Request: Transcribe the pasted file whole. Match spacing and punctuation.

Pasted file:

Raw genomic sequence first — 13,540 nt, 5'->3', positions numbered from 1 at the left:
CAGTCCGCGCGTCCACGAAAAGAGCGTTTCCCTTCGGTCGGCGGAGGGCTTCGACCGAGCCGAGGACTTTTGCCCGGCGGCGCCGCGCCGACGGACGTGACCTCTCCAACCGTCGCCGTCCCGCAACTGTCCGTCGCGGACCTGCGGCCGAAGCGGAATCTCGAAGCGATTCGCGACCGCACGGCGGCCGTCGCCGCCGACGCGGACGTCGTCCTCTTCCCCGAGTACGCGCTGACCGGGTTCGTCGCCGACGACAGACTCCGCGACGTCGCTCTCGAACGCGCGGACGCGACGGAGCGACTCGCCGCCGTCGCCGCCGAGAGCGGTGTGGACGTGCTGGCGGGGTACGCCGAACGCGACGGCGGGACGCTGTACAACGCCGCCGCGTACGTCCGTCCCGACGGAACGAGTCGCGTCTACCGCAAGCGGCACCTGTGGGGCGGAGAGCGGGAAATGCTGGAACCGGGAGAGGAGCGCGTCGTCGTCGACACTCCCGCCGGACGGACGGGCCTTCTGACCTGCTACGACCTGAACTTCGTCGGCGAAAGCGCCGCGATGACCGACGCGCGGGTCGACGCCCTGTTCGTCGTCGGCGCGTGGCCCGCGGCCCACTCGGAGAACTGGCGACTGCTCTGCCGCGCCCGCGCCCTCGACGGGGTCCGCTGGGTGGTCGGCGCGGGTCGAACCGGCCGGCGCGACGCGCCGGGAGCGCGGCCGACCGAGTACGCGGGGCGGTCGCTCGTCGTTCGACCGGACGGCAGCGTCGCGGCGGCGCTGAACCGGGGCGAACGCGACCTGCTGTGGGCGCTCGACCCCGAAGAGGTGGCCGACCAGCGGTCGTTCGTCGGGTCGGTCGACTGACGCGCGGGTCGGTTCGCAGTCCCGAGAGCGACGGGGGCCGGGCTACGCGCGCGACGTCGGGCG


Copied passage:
Raw genomic sequence first — 13,540 nt, 5'->3', positions numbered from 1 at the left:
CAGTCCGCGCGTCCACGAAAAGAGCGTTTCCCTTCGGTCGGCGGAGGGCTTCGACCGAGCCGAGGACTTTTGCCCGGCGGCGCCGCGCCGACGGACGTGACCTCTCCAACCGTCGCCGTCCCGCAACTGTCCGTCGCGGACCTGCGGCCGAAGCGGAATCTCGAAGCGATTCGCGACCGCACGGCGGCCGTCGCCGCCGACGCGGACGTCGTCCTCTTCCCCGAGTACGCGCTGACCGGGTTCGTCGCCGACGACAGACTCCGCGACGTCGCTCTCGAACGCGCGGACGCGACGGAGCGACTCGCCGCCGTCGCCGCCGAGAGCGGTGTGGACGTGCTGGCGGGGTACGCCGAACGCGACGGCGGGACGCTGTACAACGCCGCCGCGTACGTCCGTCCCGACGGAACGAGTCGCGTCTACCGCAAGCGGCACCTGTGGGGCGGAGAGCGGGAAATGCTGGAACCGGGAGAGGAGCGCGTCGTCGTCGACACTCCCGCCGGACGGACGGGCCTTCTGACCTGCTACGACCTGAACTTCGTCGGCGAAAGCGCCGCGATGACCGACGCGCGGGTCGACGCCCTGTTCGTCGTCGGCGCGTGGCCCGCGGCCCACTCGGAGAACTGGCGACTGCTCTGCCGCGCCCGCGCCCTCGACGGGGTCCGCTGGGTGGTCGGCGCGGGTCGAACCGGCCGGCGCGACGCGCCGGGAGCGCGGCCGACCGAGTACGCGGGGCGGTCGCTCGTCGTTCGACCGGACGGCAGCGTCGCGGCGGCGCTGAACCGGGGCGAACGCGACCTGCTGTGGGCGCTCGACCCCGAAGAGGTGGCCGACCAGCGGTCGTTCGTCGGGTCGGTCGACTGACGCGCGGGTCGGTTCGCAGTCCCGAGAGCGACGGGGGCCGGGCTACGCGCGCGACGTCGGGCG